Posted March. 16, 2007 07:06,
Following the transfer of authority to handle North Koreas $24 million in the Macau-based Banco Delta Asia (BDA), North Korea and the U.S. are waging a war of nerves on whether to unfreeze all of the Norths money or only part of it.
When Kim Myong Gil, deputy chief of the North Korean mission to the United Nations, who was visiting Beijing on Tuesday, was asked whether he believes all the Norths money held in the BDA will be unfrozen, Kim replied, As far as I know, we have reached an agreement on the issue (with the U.S.). Kim had been quoted as saying, If the entire sum is not unfrozen, we will only partially implement the February 13 agreements.
However, the most likely scenario will be that $8 million to $11 million, which has been verified to be irrelevant to illegal transactions, will be unfrozen first, according to Washington diplomats.
Treasury Undersecretary Stuart Levey said, The authority has been transferred to Macau, on Wednesday, while announcing punitive measures against the BDA under the Section 311 of the Patriot Act; including a ban on making transactions with U.S. businesses. However, as Macau is an administrative region of China and the chairman of Chinese People`s Political Consultative Conference is the CEO of the BDA, China is likely to make a decision on the issue in close consultation with the U.S. as it is a crucial agenda to determine the fate of the six-party talks.
China is worried about the criticism from the international financial market that might claim that Macau has unfrozen the funds that have been used to purchase weapons of mass destruction without principle.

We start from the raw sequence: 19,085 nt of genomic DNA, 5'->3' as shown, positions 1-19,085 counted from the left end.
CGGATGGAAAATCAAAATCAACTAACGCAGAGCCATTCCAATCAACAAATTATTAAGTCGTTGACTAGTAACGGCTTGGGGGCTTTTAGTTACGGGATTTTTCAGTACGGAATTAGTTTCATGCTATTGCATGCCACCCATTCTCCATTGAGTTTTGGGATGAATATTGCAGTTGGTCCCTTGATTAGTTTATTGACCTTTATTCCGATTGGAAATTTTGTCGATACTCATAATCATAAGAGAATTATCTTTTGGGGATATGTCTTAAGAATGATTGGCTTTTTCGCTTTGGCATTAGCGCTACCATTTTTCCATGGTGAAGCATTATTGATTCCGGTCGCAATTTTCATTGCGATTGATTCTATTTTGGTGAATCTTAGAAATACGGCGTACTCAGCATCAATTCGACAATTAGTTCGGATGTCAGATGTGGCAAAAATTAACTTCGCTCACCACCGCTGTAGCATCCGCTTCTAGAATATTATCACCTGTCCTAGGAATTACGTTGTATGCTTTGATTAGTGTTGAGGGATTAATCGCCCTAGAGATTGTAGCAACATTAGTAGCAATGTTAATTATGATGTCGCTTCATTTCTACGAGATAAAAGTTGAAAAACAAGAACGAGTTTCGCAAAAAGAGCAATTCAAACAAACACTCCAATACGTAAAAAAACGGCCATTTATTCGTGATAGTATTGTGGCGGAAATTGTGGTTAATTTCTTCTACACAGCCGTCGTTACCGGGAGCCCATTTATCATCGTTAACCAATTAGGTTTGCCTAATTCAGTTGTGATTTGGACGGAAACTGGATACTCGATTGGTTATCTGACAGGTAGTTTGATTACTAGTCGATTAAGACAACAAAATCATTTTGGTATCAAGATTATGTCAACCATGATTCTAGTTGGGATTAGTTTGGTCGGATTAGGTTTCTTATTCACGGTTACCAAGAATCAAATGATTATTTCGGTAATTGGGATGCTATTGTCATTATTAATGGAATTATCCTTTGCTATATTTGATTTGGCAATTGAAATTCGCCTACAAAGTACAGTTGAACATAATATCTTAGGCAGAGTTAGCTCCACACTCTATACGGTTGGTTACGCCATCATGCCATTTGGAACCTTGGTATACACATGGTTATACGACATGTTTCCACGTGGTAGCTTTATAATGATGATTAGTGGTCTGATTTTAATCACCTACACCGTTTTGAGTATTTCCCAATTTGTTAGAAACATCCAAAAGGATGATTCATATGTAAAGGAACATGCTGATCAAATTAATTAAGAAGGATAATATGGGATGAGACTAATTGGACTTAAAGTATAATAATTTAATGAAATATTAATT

However, there is little possibility of Pyongyangs negotiation team withdrawing their demand for unfreezing all of the North`s money in the BDA. Thus, some experts predict that the North will not give up their demands at the six-party talks, slated for March 19.
Meanwhile, others have pointed out that the North may demand gradual unfreezing of all accounts over a certain period of time, on the premise of stopping all illegal activities.
The announcement of the U.S. Treasury Department, signifies that North Korea has returned to the international financial system, to an extent. The communist regime has been banned from the international financial system for the past one and a half years. However, the North is unlikely to be able to access the financial markets of Japan, Singapore, Hong Kong and Switzerland, as they were involved in counterfeiting money and illegal activities that were carried out with the help of the financial market.
However, one source in Washington said, The access to the financial institutions of China and Russia, which are relatively less influenced by the U.S., will become easy for North Korea. Since transactions between the North and two countries are significantly large, you may say, a half return (to the international financial market) will be likely made by North Korea.